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The International Crisis Group Report
read in Macedonian


Our old “friend” the International Crisis Group (ICG) has recently published a report on Macedonia titled “Macedonia: Ten Years After the Conflict.” The ICG has issued reports on Macedonia several times in the past 16 years and this current report corresponds with the Ohrid Framework Agreement. 

Founded in 1995 and with an annual budget of $17 million US dollars, the ICG, according to its website, defines itself as “The International Crisis Group is an independent, non-profit, non-governmental organisation committed to preventing and resolving deadly conflict.”  Their website goes on to state that “The International Crisis Group is now generally recognised as the world’s leading independent, non-partisan, source of analysis and advice to governments, and intergovernmental bodies like the United Nations, European Union and World Bank, on the prevention and resolution of deadly conflict.” It also notes that 50% of its budget comes from governments, meaning it has some obligation to its donors which is often reflected in its reporting.  The group’s board of trustees is an all-star cast of individuals from around the world with a decidedly left-of-center worldview including George Soros, Gareth Evans, Martti Ahtisaari, Javier Solana and General Wesley Clark.  Those names alone should help any casual observer to understand where the organization’s thinking comes from. 

The current report is very critical of Macedonia and the current government citing “rising ethnic Macedonian nationalism, state capture by the prime minister and his party.”  As I read through the report the one area where I thought the ICG got it right is in calling Macedonia, Macedonia or the Republic of Macedonia.  That is, until I came to the part about the name. 

The ICG now calls for Macedonia to accept a name different from what the people of Macedonia have chosen for themselves.  In the Executive Summary, the report states that “Skopje should accept the UN mediator’s proposal for using ‘Republic of North Macedonia’ or a similar formula with a geographic qualifier as the name of the country for all international purposes; promptly after it does so, NATO should admit Macedonia, and the EU should begin membership negotiations.”  To its credit, the ICG also states that “Athens should acknowledge the national identity and language of its northern neighbour as ‘Macedonian’;” but then goes on to state that “Skopje should reverse its decision to rename its airport after Alexander the Great and desist from similar moves certain to provoke Athens, especially within the context of its Skopje 2014 project.”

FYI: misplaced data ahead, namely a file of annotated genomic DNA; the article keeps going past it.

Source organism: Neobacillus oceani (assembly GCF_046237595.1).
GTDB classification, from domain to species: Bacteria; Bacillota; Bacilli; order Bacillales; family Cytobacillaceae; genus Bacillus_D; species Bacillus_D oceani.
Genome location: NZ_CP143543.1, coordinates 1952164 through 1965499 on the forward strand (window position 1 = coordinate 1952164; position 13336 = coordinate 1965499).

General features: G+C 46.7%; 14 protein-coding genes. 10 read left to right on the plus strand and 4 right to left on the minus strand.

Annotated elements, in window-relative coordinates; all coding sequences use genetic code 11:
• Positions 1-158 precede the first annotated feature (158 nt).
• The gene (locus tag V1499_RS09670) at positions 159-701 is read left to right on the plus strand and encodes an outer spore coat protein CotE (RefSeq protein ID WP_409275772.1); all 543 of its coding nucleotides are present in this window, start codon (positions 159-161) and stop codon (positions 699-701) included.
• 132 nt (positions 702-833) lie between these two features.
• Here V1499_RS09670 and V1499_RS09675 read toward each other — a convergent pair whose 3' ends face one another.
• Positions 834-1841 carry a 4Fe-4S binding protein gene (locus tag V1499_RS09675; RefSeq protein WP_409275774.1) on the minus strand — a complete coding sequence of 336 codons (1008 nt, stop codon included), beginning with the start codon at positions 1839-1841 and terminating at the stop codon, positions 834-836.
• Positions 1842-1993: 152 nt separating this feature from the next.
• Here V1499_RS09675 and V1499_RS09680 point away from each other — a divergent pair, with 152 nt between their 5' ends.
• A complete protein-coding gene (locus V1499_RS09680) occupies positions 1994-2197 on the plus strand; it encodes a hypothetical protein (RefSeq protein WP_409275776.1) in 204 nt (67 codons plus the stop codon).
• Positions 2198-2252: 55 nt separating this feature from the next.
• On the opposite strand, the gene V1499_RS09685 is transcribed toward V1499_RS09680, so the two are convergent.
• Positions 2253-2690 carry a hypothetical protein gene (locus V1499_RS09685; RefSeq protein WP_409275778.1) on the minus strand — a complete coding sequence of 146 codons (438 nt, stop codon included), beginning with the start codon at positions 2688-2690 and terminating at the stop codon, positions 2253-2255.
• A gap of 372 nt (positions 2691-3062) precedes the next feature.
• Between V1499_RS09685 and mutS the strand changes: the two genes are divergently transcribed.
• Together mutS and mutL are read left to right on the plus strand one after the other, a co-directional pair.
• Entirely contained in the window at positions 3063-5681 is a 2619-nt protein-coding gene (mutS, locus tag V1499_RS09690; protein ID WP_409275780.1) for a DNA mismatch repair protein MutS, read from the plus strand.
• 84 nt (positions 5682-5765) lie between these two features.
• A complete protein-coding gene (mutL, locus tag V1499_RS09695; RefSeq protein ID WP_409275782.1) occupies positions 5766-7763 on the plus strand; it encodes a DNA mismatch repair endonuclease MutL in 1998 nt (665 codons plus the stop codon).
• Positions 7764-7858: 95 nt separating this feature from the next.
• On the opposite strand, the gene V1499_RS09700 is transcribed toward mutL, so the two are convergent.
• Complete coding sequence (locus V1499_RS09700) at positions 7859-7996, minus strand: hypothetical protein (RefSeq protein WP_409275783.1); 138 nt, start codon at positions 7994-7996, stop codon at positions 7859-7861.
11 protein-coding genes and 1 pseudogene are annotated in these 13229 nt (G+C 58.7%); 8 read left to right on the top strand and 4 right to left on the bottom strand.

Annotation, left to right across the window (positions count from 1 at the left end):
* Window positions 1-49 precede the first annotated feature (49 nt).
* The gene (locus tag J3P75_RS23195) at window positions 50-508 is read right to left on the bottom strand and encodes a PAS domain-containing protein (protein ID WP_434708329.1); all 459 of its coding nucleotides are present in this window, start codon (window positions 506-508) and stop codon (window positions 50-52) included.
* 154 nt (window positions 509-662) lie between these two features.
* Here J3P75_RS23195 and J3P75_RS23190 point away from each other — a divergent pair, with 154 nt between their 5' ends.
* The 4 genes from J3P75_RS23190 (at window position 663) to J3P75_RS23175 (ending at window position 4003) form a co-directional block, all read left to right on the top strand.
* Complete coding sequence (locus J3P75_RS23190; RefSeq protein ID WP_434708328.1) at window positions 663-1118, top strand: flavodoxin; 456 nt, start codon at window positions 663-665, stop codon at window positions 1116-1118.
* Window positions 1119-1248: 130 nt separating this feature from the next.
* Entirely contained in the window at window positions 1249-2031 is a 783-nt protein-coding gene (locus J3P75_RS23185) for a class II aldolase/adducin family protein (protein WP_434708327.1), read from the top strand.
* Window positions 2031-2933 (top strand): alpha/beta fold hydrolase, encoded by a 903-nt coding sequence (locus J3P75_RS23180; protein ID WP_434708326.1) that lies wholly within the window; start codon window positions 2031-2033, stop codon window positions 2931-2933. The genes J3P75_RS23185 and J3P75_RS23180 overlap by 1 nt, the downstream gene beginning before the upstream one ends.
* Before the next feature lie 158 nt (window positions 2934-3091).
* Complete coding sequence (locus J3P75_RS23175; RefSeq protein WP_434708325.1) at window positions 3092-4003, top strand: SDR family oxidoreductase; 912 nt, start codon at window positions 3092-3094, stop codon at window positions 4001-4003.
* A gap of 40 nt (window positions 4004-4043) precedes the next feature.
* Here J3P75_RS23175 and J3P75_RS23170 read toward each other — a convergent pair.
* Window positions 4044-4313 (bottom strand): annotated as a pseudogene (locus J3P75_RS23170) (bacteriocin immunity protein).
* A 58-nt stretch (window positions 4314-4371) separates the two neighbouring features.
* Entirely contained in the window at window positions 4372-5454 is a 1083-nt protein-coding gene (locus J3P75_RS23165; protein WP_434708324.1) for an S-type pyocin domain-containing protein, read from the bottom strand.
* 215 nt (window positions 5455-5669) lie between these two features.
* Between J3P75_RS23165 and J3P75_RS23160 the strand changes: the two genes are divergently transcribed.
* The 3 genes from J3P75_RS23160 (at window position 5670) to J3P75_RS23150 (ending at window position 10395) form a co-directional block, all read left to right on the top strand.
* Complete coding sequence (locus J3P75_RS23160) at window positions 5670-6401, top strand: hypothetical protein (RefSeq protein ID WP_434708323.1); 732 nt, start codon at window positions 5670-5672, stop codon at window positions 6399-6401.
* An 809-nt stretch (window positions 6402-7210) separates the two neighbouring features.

If that was not enough, however, the report goes far further than what most governments ask Macedonia to do when it comes to the Albanian minority, recommending that “The language law must be fully implemented, with use of Albanian further extended to state institutions; Skopje should be made a bilingual capital.”  In a single word, this is ridiculous.  And while the report does say some good things about Macedonia in general, the same word – ridiculous – could apply to it as a whole.   

The ICG – including those who write these reports, manage the organization, and make donations to it – appear to have no real idea of the situation on the ground.  The writers come into the country, interview people from the center, left and right, but then make their own determinations and recommendations based on the general left-of-center worldview of the collective organization.  They do not seem to think – or worse, care – what their recommendations could lead to if actually implemented and while it might be an interesting academic exercise to make such recommendations, they are a) impractical and b) immoral.   

As I sit and write this, I am in Estonia.  Like Macedonia, Estonia is a small country with a large ethnic minority, the Russians, who make up about 25% of the population of Estonia.  Speaking with my friends here, the same statements were made in the past by foreign governments and international groups, and are occasionally made today – that Estonian and Russian should be co-equal languages, that Russians are routinely discriminated against, etc.  My Estonian friends told me, “We simply ignored those statements, worked hard at building our country and our economy, and today, those statements are generally no longer made.”   My own personal recommendation to Macedonia is to take the advice of my Estonian friends – work hard at building your country and your economy, ignore the self-appointed high-priests of the elitists of this world and be successful.

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Jason Miko
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